The moneyline is the most common, most popular, and probably the most straightforward way to bet on sports.
Indiana sportsbooks post moneylines for every major pro and college sport. All you have to do is pick winners and book bets at the currently-posted moneyline odds for the NFL, NBA, NCAA and more.
Indiana sportsbooks also post moneylines for other major sporting events, including UFC fights, the Indy 500, NASCAR, PGA tournaments and tennis tournaments.
Want to get more familiar with moneyline bets? Below is a complete guide to moneyline betting in Indiana, including:
- Live moneyline odds for the NFL, NBA and more
- How to read moneylines
- How the moneyline is different for different sports
- Why you should bet the moneyline over other bets
- How to avoid the biggest moneyline betting mistakes
Live Moneyline Odds at Indiana Online Sportsbooks
Here's a look at the current moneyline odds from the top Indiana online sportsbooks for major sports, including NFL betting and betting on the NBA. Use the drop-down menu to change sports or look at point spreads and totals odds. Click on any odds to go right to the sportsbook, create a new account, and bet:
What is a Moneyline Bet?
A moneyline bet is a bet on any team or individual to win a typical game, match, fight, etc., booked at currently posted odds.
Pick the winner straight up, and you'll get paid at the odds posted when you booked the bet.
What does â+160â or â-110â mean in moneyline betting?
There are two types of moneyline odds: negative and positive.
Negative odds are posted for the favorite in a game and represent how much money you need to lay down to win $100. That means at -110 moneyline odds, and you'd have to bet $110 to win $100, plus your bet back.
Positive odds are posted for the underdog in a game and represent how much you stand to win for every $100 you bet. That means at +160 moneyline odds, and you'd stand to win $160, plus your bet back, for every $100 you bet.
How much does a moneyline bet pay off?
Moneyline bets pay off at the odds posted when you place your bet. That means moneyline bets payout at either:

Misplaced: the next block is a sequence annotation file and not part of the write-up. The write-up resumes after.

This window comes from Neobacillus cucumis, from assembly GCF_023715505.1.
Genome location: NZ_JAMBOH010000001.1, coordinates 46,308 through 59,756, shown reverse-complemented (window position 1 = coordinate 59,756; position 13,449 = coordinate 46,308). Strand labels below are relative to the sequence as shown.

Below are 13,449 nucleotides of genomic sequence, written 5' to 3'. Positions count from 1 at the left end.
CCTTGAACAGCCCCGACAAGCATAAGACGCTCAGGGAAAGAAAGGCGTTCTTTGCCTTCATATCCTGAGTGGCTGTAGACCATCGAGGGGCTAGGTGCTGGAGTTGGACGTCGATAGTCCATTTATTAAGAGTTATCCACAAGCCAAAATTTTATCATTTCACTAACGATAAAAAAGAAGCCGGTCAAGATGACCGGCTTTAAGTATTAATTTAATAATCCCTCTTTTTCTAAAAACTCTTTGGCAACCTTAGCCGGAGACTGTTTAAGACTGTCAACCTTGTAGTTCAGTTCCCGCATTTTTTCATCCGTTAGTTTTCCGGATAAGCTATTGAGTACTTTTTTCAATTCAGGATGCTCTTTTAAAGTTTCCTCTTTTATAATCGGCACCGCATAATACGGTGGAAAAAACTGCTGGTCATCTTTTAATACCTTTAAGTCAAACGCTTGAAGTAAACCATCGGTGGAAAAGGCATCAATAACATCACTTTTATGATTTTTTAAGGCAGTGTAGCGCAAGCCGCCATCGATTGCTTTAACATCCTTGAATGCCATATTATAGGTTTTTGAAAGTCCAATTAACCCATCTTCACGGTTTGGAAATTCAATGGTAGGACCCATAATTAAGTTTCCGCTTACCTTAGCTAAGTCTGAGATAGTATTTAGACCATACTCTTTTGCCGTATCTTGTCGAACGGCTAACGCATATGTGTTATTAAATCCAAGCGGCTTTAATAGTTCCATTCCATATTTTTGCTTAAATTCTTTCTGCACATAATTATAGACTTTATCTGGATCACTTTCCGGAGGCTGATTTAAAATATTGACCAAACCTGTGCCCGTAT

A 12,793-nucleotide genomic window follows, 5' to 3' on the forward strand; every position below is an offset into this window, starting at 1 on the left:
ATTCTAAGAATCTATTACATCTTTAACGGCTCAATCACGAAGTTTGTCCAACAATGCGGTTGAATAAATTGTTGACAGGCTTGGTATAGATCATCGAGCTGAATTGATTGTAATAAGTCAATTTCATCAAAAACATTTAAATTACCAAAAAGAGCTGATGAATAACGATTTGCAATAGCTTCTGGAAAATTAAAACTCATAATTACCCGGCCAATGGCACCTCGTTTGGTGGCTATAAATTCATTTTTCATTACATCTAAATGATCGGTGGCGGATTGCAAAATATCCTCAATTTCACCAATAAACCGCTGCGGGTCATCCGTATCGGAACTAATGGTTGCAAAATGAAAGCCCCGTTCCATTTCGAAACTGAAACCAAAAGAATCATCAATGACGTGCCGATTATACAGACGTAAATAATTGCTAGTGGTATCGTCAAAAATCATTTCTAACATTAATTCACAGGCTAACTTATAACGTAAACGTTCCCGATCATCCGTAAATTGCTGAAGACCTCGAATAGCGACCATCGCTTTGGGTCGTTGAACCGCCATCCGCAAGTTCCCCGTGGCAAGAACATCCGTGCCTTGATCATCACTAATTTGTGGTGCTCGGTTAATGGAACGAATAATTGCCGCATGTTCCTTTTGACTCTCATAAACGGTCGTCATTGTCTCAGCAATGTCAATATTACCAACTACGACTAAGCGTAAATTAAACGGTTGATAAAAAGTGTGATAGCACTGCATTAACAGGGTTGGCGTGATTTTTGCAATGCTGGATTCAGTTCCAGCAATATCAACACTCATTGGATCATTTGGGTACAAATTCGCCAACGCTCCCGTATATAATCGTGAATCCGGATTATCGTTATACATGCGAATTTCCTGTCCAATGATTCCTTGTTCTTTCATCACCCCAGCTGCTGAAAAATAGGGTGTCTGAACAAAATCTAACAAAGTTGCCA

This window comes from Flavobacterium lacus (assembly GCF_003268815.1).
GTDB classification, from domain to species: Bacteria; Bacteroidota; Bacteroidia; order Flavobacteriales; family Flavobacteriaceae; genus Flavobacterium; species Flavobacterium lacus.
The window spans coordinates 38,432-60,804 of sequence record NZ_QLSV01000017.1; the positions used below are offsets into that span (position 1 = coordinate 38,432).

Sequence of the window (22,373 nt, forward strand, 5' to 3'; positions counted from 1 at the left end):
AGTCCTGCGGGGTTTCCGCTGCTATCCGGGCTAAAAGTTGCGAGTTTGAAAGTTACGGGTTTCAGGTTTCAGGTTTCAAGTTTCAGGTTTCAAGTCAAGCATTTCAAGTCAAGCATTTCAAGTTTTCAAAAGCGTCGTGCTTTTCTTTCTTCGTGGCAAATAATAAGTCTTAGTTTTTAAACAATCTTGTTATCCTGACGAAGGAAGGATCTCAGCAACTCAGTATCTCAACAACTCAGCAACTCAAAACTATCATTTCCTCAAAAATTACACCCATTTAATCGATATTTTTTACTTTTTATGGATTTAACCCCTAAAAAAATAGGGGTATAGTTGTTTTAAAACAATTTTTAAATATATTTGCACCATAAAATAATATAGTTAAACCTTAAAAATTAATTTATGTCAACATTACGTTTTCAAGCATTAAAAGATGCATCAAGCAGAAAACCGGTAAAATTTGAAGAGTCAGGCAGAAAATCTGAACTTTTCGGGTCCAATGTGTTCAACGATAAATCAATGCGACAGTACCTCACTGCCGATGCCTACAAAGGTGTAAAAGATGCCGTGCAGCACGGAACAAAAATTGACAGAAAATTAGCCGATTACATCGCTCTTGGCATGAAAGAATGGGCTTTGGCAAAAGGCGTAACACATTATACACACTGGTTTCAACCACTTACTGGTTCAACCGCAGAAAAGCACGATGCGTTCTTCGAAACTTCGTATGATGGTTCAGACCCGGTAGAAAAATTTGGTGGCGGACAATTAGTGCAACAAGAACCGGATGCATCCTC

- The posted negative odds represent how much money you had to lay down to win $100
- The posted positive odds represent how much you stood to win for every $100 you bet.
Either way, you lock in the odds the bet will pay when you place your bet. You get paid those odds on winning bets no matter how much the odds might change ahead of the game.
How much should you bet on a moneyline bet?
Proper bankroll management principles say to set a total bankroll amount you’re comfortable with and never bet more than 1% of it on anyone’s bet.
Based on how confident you are in each bet, you can also set a unit amount of 1% and bet anywhere from one to five units on any moneyline wager.
For example, if your monthly betting allotment is $100, a unit for your bankroll is $1.
The difficulty with moneyline betting is that low payouts on favorites might not be worth the risk, and underdogs with attractive prices might not stand a real chance of winning.
The Milwaukee Bucks, for example, is so heavily favored in most regular-season games that you have to bet big to get paid anything substantial on the moneyline. That's a big risk and might mean taking a huge bath when they have an off night.
On the other side, you might see a really attractive price on an underdog like the Oklahoma City Thunder when they visit the Bucks. Just remember, even +1500 odds pay $0 when the expected happens and the underdog loses.
All this is why it’s always a good idea to stick to proper bankroll management principles when betting the moneyline.
What is the Puck Line/Run Line?
The puck line in hockey and the run line in baseball are standard point spreads you can bet on for most NHL and MLB games. They are usually 1.5 goals or runs. These bets are booked at varying moneyline odds but are considered akin to point spread betting in other sports. The big difference is the puck and run lines rarely change; only the moneyline odds do. That said, alternative puck and run lines can also be bet on at alternative moneyline odds.
Betting on Live Moneylines at Sportsbooks
Live betting, also referred to as in-game betting, allows you to bet in the middle of the action. The odds change alongside what’s happening in the game, which means they change pretty fast most of the time. Indiana online and mobile sportsbooks will post full-game, quarter-, and half-live moneylines for most sports and adjust those lines. It’s up to you to lock in a bet quickly when you see moneyline odds you like, making Indiana mobile sportsbook apps the only way to bet live moneylines.
3 Moneyline Betting Mistakes
Here are three common moneyline betting mistakes you should try to avoid:
- Too many Favorites: Don’t make the mistake of betting the moneyline favorite too often. Favorites rarely offer any value and the payouts are so low they’re hardly worth the risk.
- Betting your Favorites: Don’t make the mistake of betting with your heart instead of your head and backing the teams you support. Picking winners is simple, but it’s hardly easy, and it can only be done by putting your emotions aside to make informed and educated picks.
- Ignoring Value: Don’t make the mistake of betting moneylines without looking at the real chances the team you’re betting on has of winning. Betting moneylines is really about more than just picking winners. You should compare the real-world chances of a win against the posted odds, look for value, and let that guide your betting.